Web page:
• DSProxy will only refer clients out of site if all GCs within the Exchange server's AD site are unavailable.  Constraint assignment will determine which GCs are utilized by the DSProxy Referral Process.


Please contact Microsoft Support to obtain fix KB 912584 if you would like to deploy the updated DSProxy Referral mechanism (the article itself is still being written).


 


- Ross Smith IV

Comments (18)
  1. Anonymous says:

    Microsoft renames ActiveSync to Windows Mobile Device Center

    Life Without Exchange

    Microsoft’s Exchange…

  2. Joe says:

    Good post Ross, I enjoyed it.

  3. Thomas K.H. Bittner says:

    I’m still wondering, if you can rely on, that the Exchange Server, which has no GC of the user’s domain in his site, will also provide the client with the GC of his domain, even if the GC is not in the ‘Top 10’ of the Exchange Server’s DSACCESS discovered list shown in event id 2080.

    Will an Exchange server use a GC of the user’s domain, which is in it’s incarnation list, and give it points or not? Or will it pass another GC (of anonther domain than the user’s domain) of the Exchange site to the client?

    Cause we can not see the clients getting their GC after SP2.

  4. Hi Thomas,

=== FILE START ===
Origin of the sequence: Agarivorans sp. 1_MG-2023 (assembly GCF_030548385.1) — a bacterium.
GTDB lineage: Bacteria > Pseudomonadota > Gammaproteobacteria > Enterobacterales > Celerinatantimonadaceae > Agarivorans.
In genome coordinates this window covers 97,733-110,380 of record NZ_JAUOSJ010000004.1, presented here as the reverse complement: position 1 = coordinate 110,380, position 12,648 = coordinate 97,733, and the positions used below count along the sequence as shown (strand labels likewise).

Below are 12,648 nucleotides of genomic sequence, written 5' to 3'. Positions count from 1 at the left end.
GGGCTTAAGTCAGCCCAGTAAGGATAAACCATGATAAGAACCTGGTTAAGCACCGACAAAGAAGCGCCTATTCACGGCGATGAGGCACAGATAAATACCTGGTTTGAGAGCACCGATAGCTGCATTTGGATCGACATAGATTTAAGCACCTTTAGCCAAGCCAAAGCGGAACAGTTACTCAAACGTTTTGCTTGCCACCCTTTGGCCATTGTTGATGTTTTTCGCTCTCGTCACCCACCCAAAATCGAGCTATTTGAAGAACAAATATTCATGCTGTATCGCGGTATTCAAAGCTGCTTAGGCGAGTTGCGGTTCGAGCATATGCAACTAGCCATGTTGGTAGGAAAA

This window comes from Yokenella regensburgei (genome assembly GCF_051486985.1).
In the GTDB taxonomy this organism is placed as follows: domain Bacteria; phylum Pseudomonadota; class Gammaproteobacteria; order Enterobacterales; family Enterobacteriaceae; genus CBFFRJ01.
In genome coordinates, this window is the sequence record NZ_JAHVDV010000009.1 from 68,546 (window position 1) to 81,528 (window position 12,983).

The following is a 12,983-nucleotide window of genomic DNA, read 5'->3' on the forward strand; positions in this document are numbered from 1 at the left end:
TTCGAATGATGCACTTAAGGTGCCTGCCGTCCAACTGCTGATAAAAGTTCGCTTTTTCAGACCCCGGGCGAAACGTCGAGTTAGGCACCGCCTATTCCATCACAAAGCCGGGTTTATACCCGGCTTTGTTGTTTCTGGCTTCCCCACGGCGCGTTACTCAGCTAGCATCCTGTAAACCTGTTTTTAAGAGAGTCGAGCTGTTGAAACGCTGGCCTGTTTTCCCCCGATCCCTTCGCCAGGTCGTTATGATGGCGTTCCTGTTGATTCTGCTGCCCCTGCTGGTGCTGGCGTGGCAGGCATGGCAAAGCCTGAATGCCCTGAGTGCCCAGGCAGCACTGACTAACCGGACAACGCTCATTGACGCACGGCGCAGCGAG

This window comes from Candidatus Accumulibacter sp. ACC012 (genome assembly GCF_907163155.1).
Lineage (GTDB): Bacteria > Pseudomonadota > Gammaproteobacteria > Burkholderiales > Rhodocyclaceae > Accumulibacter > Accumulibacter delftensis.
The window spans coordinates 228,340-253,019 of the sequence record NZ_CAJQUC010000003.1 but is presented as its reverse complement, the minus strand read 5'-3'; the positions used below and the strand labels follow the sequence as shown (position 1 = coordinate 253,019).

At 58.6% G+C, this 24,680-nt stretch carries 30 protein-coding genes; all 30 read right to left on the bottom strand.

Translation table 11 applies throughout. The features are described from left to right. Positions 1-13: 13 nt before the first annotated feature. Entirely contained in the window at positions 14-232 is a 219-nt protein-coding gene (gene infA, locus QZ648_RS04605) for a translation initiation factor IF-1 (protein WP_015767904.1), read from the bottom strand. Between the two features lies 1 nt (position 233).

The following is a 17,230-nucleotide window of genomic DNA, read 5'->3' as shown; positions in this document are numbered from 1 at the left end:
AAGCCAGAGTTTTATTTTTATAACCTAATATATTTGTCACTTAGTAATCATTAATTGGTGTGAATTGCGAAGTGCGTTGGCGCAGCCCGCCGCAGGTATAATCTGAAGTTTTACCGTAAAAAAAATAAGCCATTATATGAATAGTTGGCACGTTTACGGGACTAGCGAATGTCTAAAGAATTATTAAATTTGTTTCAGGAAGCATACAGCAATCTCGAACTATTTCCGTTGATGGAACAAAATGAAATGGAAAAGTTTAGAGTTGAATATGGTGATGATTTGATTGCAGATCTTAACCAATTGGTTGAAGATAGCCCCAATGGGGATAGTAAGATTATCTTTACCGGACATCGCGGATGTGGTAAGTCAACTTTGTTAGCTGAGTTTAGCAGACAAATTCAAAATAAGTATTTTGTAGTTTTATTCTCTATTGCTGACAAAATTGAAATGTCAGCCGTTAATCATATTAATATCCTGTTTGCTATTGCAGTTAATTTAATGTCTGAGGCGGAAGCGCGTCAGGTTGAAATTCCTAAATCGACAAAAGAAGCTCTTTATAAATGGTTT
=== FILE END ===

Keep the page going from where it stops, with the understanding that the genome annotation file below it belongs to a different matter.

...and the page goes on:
From your description it sounds like you have an Exchange AD site that contains GCs that are NOT in the same domain as the mailbox-enabled users.  If there are any home-domain GCs in AD sites that are directly connected to the Exchange server’s AD site, then DSProxy will refer the mailbox-enabled user’s Outlook client to one of those GCs.

    If you have no home-domain GCs in any directly connected AD site of the Exchange server or within the Exchange Server’s AD site, then DSProxy cannot refer the Outlook client to a GC of the same domain as the mailbox-enabled user.

    DSAccess’ incarnation list will only contain 10 AD servers in-site, or 10 AD-Servers out-of-site if all in-site servers are down.  But DSProxy has a list of ALL AD servers in ALL directly conencted sites and only uses membership in the incarnation to assign points to servers.

    Ross

  5. Anonymous says:

    Here is some recommended reading.  Ross Smith IV has made another post about the changes in DSProxy…

  6. EngineerBoy says:

    What appears to be left unspoken in all of this is that the actual math should be that a GC in the client’s site in the client’s domain should be the preferred referral GC.

    Any chance that E12 and the new version of Outlook add these factors to the equation?

  7. EngineerBoy,

    We are looking at how we can improve the referral process for Exchange 12.

    Ross

  8. Adolfo Guzman says:

    By default, Outlook 2002 requests a global catalog referral from DSProxy. This strategy works well in many scenarios. Under some circumstances, however, you may want to configure the client to use a specific global catalog server. For example, the Outlook client and the Exchange server may be separated by a WAN (Figure 7).

    Figure 7   WAN separating Outlook and Exchange server

    In Figure 7, the Exchange 2000 topology is centralized with all Exchange 2000 servers located at the data center of the company. Users are located in branch offices, and log on to their mailboxes over the WAN. By default, Outlook receives a referral to either GC1 or GC2. This is because DSProxy identifies the global catalog servers that are closest to the